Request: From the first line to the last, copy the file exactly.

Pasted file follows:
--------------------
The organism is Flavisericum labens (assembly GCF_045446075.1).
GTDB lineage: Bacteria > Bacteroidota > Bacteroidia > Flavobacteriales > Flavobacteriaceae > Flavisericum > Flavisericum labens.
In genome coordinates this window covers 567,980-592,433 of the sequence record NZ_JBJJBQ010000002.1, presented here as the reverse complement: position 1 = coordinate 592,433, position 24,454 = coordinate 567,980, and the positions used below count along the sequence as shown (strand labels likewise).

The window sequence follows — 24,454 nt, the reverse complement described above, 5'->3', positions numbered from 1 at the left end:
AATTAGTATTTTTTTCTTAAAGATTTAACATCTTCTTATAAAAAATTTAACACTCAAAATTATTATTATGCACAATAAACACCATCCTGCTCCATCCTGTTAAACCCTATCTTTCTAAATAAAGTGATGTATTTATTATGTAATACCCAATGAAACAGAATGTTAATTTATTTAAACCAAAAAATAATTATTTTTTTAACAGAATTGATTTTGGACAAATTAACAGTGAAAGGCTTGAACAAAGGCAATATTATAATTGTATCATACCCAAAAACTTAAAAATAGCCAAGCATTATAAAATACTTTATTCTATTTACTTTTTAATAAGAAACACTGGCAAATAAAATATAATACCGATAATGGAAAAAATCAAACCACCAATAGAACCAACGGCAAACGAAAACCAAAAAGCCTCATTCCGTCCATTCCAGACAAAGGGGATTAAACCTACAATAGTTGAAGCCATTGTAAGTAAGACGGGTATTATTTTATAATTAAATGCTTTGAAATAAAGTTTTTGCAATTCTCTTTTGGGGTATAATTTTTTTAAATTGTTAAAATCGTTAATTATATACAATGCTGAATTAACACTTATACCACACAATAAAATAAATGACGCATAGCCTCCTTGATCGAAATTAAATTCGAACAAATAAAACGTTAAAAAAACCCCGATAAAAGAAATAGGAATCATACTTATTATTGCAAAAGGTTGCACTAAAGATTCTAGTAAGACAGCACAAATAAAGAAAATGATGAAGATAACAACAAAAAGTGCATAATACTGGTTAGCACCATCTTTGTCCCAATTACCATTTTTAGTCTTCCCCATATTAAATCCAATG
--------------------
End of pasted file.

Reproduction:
The organism is Flavisericum labens (assembly GCF_045446075.1).
GTDB lineage: Bacteria > Bacteroidota > Bacteroidia > Flavobacteriales > Flavobacteriaceae > Flavisericum > Flavisericum labens.
In genome coordinates this window covers 567,980-592,433 of the sequence record NZ_JBJJBQ010000002.1, presented here as the reverse complement: position 1 = coordinate 592,433, position 24,454 = coordinate 567,980, and the positions used below count along the sequence as shown (strand labels likewise).

The window sequence follows — 24,454 nt, the reverse complement described above, 5'->3', positions numbered from 1 at the left end:
AATTAGTATTTTTTTCTTAAAGATTTAACATCTTCTTATAAAAAATTTAACACTCAAAATTATTATTATGCACAATAAACACCATCCTGCTCCATCCTGTTAAACCCTATCTTTCTAAATAAAGTGATGTATTTATTATGTAATACCCAATGAAACAGAATGTTAATTTATTTAAACCAAAAAATAATTATTTTTTTAACAGAATTGATTTTGGACAAATTAACAGTGAAAGGCTTGAACAAAGGCAATATTATAATTGTATCATACCCAAAAACTTAAAAATAGCCAAGCATTATAAAATACTTTATTCTATTTACTTTTTAATAAGAAACACTGGCAAATAAAATATAATACCGATAATGGAAAAAATCAAACCACCAATAGAACCAACGGCAAACGAAAACCAAAAAGCCTCATTCCGTCCATTCCAGACAAAGGGGATTAAACCTACAATAGTTGAAGCCATTGTAAGTAAGACGGGTATTATTTTATAATTAAATGCTTTGAAATAAAGTTTTTGCAATTCTCTTTTGGGGTATAATTTTTTTAAATTGTTAAAATCGTTAATTATATACAATGCTGAATTAACACTTATACCACACAATAAAATAAATGACGCATAGCCTCCTTGATCGAAATTAAATTCGAACAAATAAAACGTTAAAAAAACCCCGATAAAAGAAATAGGAATCATACTTATTATTGCAAAAGGTTGCACTAAAGATTCTAGTAAGACAGCACAAATAAAGAAAATGATGAAGATAACAACAAAAAGTGCATAATACTGGTTAGCACCATCTTTGTCCCAATTACCATTTTTAGTCTTCCCCATATTAAATCCAATG